Let us look at this, let us consider how much one can do toward a thorough acquaintance with our little planet, the earth, within the space of time allotted to the ordinary life of man. How much is it possible for us to accomplish in studying the surface of our globe, its mountains, seas, rivers, plains, deserts, forests, and mines; its countless forms of animal and vegetable life, beasts and birds, fish and reptiles, and insects,-plants, flowers and fruits, -nations, languages, customs, modes of life,-history, science and art, and so through the encyclopedia of all knowledge possible to man in his present estate,-how much of this grand survey, in its endless details, is it possible for us to accomplish in a single life time?

Extend now this study and survey to the myriad mil

lions of worlds and systems which we have glanced at in passing, and the myriad millions more, invisible, plunging through the fathomless profound of space! What time will be needful to this great work-what time to behold, examine and enjoy the nameless and numberless exhibitions of the Divine power and wisdom and goodness spread out on this broad and magnificent theatre of the universe! what time to become familiar with the order and arrangements, the harmonies and beauties, the life and history, of each one of these glittering orbs! What time but that which shall parallel this endless procession of suns and constellations! What life, but an unending one, will be long enough to look upon all the glorious wonders of Creative Power; and lift the veil from the beautiful mysteries which burn along the infinite abysses, and invite the gaze of the exulting astronomer, only to show him that they lie beyond the reach of all human effort!

Is there not here, then, a presumptive proof of the endless life of the soul? Has not God himself furnished us here an illustration of the great revelation of the gospel, that we live forever? Is he not consistent? Are not all his works in harmony? If he gives light, he gives an eye to use it. If he fills the world with a thousand delicious melodies, he forms the ear to enjoy them. If he creates us with animal needs and desires, he furnishes the means of gratifying them. If he implants a religious element in man, he bestows the means of fitting culture, he gives us Revelation and Truth as an answer to the spiritual cry within. So in all things,-in all his works and arrange. ments there is relation, proportion, mutual harmony. And why should it fail in the case before us now?

If God has fitted up so grand and beautiful a theatre, as we have seen this stupendous universe to be, has he not endowed the audience, so to speak, with capacities and powers, and a life-time corresponding with the magnitude of the preparations? Have the subordinate arrangements all been looked to, and the principal part, on which the entire interest of the great drama turns, been forgotten, overlooked, or utterly neglected? Have we all the scen ery and decorations fitted up in the most gorgeous manner, and with a lavish expenditure of materials, and then,

when the exulting crowd have just entered the vestibule, and caught a glimpse of the splendor, and the brilliant lights, and the amazing beauty within, then is the curtain to fall, and the great doors to be closed in their faces. forever!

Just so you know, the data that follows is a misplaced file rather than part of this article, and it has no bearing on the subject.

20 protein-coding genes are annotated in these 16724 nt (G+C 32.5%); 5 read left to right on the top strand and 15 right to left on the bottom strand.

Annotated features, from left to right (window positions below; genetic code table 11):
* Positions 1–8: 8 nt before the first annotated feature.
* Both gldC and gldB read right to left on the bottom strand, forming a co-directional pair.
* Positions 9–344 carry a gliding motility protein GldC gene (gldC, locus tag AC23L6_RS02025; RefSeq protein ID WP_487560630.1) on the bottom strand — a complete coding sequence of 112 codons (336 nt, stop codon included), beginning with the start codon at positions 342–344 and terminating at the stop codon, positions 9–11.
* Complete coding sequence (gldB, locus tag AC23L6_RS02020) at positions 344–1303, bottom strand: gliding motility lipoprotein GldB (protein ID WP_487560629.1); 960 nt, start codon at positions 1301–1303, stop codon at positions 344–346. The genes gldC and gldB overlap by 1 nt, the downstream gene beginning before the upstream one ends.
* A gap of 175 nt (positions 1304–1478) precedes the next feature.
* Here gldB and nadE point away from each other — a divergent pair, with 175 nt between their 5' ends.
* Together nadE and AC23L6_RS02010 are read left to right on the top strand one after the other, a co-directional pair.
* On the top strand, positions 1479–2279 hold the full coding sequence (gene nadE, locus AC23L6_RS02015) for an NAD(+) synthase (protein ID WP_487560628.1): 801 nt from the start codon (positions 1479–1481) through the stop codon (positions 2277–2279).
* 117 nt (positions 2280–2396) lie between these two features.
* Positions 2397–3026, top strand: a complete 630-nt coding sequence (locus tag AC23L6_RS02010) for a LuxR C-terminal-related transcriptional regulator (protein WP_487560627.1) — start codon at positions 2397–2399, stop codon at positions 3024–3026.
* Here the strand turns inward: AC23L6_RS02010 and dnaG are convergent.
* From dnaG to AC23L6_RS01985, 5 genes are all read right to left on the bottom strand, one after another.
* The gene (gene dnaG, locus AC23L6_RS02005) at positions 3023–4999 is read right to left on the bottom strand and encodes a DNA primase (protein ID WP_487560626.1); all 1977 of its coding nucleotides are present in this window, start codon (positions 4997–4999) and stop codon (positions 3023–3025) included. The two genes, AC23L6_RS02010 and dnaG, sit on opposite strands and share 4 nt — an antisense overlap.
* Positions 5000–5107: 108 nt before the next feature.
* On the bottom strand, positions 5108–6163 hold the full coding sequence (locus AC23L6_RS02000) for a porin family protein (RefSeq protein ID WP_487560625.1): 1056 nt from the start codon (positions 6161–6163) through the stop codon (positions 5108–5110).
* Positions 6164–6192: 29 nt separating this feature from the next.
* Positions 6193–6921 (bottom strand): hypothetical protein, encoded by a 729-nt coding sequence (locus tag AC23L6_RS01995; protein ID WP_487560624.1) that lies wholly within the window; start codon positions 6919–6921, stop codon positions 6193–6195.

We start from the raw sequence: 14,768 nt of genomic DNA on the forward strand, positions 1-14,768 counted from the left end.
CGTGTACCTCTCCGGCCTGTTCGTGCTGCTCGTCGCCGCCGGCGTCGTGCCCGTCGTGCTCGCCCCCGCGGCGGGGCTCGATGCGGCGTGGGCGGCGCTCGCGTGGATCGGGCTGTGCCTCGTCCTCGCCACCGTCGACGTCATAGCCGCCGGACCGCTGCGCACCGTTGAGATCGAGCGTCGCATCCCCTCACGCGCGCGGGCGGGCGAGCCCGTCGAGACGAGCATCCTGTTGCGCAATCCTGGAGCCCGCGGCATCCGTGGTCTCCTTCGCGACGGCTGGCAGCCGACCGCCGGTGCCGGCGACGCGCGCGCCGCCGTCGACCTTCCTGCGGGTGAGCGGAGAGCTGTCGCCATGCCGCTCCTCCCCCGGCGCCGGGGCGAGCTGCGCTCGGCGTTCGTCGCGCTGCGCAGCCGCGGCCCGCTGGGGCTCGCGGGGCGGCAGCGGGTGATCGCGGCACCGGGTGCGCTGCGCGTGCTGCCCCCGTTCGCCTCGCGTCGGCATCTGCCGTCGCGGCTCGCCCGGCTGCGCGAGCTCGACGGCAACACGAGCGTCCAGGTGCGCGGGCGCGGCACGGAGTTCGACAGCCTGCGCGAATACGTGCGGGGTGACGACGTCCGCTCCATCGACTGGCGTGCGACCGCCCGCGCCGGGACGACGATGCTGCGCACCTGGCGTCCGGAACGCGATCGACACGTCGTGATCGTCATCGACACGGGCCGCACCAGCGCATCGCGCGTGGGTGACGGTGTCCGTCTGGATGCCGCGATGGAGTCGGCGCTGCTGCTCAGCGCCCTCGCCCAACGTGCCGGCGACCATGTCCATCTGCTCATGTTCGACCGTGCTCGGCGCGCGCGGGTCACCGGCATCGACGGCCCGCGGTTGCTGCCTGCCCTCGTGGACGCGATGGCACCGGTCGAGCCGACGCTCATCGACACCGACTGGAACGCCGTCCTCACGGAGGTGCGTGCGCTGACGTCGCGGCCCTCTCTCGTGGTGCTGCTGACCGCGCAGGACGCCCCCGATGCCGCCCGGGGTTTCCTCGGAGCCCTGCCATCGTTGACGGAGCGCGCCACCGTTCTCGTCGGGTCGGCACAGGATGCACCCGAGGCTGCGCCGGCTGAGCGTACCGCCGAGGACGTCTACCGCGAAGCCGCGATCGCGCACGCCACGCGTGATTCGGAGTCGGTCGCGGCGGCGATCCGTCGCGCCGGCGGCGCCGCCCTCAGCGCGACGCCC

Can it be? Is this the way God works? is this the way a wise man works? No, verily-it is not so. We are not to be shut out from the joy of the universe so rudely and suddenly as this. We are to have more than a glimpse of this distant glory. We are to enter farther in than the porch of this great building of God. We are to behold more of its celestial beauty, more of its marvellous adornments, than we can ever reach from the little planet we are now confined to-more than is possible in the little mortal life we are now living. We are God's audience, and he will do more for us than barely permit us to come to the outer gate, let us look for a moment with longing eye upon the opening glories beyond, and then put out the lights, and leave us in total darkness, leave us to sink down into eternal night and death! No, no, we are immortal, or this broad, boundless universe is an everlasting lie! There is more for us than this earth and this life can give, or these stars that burn above us, the glorious constellations that fling their splendors on the far off night, and the hopes and promises and longings with which they fill the soul, are all a stupendous fraud on man!

We have all heard of the World's Fair, and of the Crystal Palace. Suppose, now, that when this vast building had been filled with the products of all the countries of the earth, with the manufactures and cunning work of all nations and tribes, with every imaginable article of use and ornament; and the people of every land had been invited to the splendid exhibition; to see, examine and appreciate all the marvels and beauties of which would require weeks and months even,-suppose the British government should have ordered that, just as the immense crowd began to pour in through the open portals, and bewildred and overjoyed with the magnificence of the scene, while yet lingering about the entrance, gazing with wonder at the long avenues extending in all directions, the